Lunate Fracture

A break in one of the small wrist bones located approximately in the middle of the wrist (lunate figure 2) usually following a fall onto an outstretched hand. Associated with severe wrist pain at the time of injury that may settle to an ache and can occasionally radiate into the hand or forearm. Swelling and tenderness on firmly touching the affected bone are also typically present.

Distal Radio-Ulnar Joint Sprain

Tearing of connective tissue and / or ligaments of the joint located between the ends of the forearm bones just before the wrist (distal radioulnar joint - figure 8) typically as a result of a fall onto an outstretched hand, often in combination with twisting of the wrist and forearm. Associated with pain in the wrist that may increase when firmly touching the affected region of the joint, restricted wrist joint mobility (particularly rotation of the wrist) and often swelling.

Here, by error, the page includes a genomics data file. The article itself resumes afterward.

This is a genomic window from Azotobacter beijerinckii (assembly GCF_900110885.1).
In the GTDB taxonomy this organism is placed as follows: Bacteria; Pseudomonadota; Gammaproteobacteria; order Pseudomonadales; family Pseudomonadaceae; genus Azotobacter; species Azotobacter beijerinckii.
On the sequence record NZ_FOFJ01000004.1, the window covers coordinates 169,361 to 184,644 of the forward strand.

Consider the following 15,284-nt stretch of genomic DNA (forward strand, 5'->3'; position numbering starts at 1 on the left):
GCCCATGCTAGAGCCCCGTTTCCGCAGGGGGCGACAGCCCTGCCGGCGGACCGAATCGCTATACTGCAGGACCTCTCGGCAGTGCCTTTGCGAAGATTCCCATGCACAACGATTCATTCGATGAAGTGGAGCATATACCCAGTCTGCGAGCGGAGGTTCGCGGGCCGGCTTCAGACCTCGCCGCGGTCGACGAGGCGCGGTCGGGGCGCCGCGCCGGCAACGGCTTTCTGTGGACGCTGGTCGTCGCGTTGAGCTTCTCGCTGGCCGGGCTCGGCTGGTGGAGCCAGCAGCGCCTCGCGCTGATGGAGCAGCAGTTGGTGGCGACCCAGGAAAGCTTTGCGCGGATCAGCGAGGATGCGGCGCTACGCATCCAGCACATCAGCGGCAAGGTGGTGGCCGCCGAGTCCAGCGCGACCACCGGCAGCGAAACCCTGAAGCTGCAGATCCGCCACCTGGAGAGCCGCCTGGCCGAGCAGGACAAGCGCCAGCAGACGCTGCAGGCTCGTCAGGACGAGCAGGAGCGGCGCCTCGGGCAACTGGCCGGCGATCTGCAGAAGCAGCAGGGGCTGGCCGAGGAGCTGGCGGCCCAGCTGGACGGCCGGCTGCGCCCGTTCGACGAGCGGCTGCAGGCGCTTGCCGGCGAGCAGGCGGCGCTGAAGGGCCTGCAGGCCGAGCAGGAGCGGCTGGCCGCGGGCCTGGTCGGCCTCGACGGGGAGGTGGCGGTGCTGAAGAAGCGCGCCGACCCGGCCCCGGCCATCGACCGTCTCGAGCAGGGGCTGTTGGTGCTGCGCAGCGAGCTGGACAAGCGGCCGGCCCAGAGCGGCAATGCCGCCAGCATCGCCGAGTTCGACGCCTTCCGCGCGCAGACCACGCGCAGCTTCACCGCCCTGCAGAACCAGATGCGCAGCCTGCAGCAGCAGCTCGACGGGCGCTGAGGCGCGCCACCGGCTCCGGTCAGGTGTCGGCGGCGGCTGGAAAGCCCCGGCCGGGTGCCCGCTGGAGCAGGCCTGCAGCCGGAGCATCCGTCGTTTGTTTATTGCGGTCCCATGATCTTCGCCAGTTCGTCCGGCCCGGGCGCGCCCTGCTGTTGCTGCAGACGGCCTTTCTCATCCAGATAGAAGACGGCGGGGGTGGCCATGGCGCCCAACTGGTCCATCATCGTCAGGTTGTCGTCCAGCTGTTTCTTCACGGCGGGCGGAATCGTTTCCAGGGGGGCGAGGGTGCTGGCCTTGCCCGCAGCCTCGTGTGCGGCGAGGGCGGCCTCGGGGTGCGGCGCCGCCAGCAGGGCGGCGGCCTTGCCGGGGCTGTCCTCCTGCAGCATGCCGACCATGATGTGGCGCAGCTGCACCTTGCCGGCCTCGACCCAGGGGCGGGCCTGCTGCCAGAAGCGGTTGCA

Hand and Wrist Pain Diagnosis Guide - Distal Radio Ulnar Joint

Figure 8 Distal Radio-Ulnar Joint

Carpal Dislocation

Tearing of connective tissue joining adjacent small bones of the wrist (carpal bones figure 5) with subsequent displacement and separation of the affected bones forming the joint so the joint surfaces are no longer situated next to each other. Typically occurs as a result of severe trauma such as a fall onto an outstretched hand and causes severe wrist pain, deformity of the wrist, pain on firmly touching the affected joint and sometimes pins and needles or numbness.

Kienbock's disease